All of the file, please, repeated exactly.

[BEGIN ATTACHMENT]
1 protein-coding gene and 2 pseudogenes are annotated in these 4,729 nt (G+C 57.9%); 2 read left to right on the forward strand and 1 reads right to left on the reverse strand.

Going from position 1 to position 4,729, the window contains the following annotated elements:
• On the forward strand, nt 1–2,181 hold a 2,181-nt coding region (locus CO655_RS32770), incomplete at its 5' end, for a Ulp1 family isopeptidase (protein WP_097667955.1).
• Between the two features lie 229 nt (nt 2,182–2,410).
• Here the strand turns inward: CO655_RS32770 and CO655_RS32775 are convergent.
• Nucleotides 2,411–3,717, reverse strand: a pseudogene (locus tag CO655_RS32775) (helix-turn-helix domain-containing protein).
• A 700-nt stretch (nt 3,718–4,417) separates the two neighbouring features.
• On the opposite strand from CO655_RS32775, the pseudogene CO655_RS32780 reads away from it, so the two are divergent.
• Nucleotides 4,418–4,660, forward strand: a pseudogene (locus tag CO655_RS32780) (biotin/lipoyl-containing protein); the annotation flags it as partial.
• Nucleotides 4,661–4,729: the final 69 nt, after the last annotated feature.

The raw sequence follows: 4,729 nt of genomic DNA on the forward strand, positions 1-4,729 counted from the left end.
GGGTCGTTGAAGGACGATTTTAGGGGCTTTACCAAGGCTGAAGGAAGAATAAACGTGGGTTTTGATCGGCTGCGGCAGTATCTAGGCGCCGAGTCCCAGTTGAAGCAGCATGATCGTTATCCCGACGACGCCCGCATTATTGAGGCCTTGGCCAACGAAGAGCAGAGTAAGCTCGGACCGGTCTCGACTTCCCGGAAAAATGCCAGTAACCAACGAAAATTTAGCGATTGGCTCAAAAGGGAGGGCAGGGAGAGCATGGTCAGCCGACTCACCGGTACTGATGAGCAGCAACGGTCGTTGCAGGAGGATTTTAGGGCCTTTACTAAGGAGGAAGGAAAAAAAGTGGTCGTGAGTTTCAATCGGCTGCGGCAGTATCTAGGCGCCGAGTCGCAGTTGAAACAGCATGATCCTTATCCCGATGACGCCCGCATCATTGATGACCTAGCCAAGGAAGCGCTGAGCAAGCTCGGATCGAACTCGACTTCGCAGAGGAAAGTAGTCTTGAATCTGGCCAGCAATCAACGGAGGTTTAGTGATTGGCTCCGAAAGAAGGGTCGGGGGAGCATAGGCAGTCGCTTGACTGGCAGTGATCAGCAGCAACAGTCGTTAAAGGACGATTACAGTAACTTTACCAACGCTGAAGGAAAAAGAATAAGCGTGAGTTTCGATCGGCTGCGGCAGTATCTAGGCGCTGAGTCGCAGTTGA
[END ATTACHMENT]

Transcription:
1 protein-coding gene and 2 pseudogenes are annotated in these 4,729 nt (G+C 57.9%); 2 read left to right on the forward strand and 1 reads right to left on the reverse strand.

Going from position 1 to position 4,729, the window contains the following annotated elements:
• On the forward strand, nt 1–2,181 hold a 2,181-nt coding region (locus CO655_RS32770), incomplete at its 5' end, for a Ulp1 family isopeptidase (protein WP_097667955.1).
• Between the two features lie 229 nt (nt 2,182–2,410).
• Here the strand turns inward: CO655_RS32770 and CO655_RS32775 are convergent.
• Nucleotides 2,411–3,717, reverse strand: a pseudogene (locus tag CO655_RS32775) (helix-turn-helix domain-containing protein).
• A 700-nt stretch (nt 3,718–4,417) separates the two neighbouring features.
• On the opposite strand from CO655_RS32775, the pseudogene CO655_RS32780 reads away from it, so the two are divergent.
• Nucleotides 4,418–4,660, forward strand: a pseudogene (locus tag CO655_RS32780) (biotin/lipoyl-containing protein); the annotation flags it as partial.
• Nucleotides 4,661–4,729: the final 69 nt, after the last annotated feature.

The raw sequence follows: 4,729 nt of genomic DNA on the forward strand, positions 1-4,729 counted from the left end.
GGGTCGTTGAAGGACGATTTTAGGGGCTTTACCAAGGCTGAAGGAAGAATAAACGTGGGTTTTGATCGGCTGCGGCAGTATCTAGGCGCCGAGTCCCAGTTGAAGCAGCATGATCGTTATCCCGACGACGCCCGCATTATTGAGGCCTTGGCCAACGAAGAGCAGAGTAAGCTCGGACCGGTCTCGACTTCCCGGAAAAATGCCAGTAACCAACGAAAATTTAGCGATTGGCTCAAAAGGGAGGGCAGGGAGAGCATGGTCAGCCGACTCACCGGTACTGATGAGCAGCAACGGTCGTTGCAGGAGGATTTTAGGGCCTTTACTAAGGAGGAAGGAAAAAAAGTGGTCGTGAGTTTCAATCGGCTGCGGCAGTATCTAGGCGCCGAGTCGCAGTTGAAACAGCATGATCCTTATCCCGATGACGCCCGCATCATTGATGACCTAGCCAAGGAAGCGCTGAGCAAGCTCGGATCGAACTCGACTTCGCAGAGGAAAGTAGTCTTGAATCTGGCCAGCAATCAACGGAGGTTTAGTGATTGGCTCCGAAAGAAGGGTCGGGGGAGCATAGGCAGTCGCTTGACTGGCAGTGATCAGCAGCAACAGTCGTTAAAGGACGATTACAGTAACTTTACCAACGCTGAAGGAAAAAGAATAAGCGTGAGTTTCGATCGGCTGCGGCAGTATCTAGGCGCTGAGTCGCAGTTGA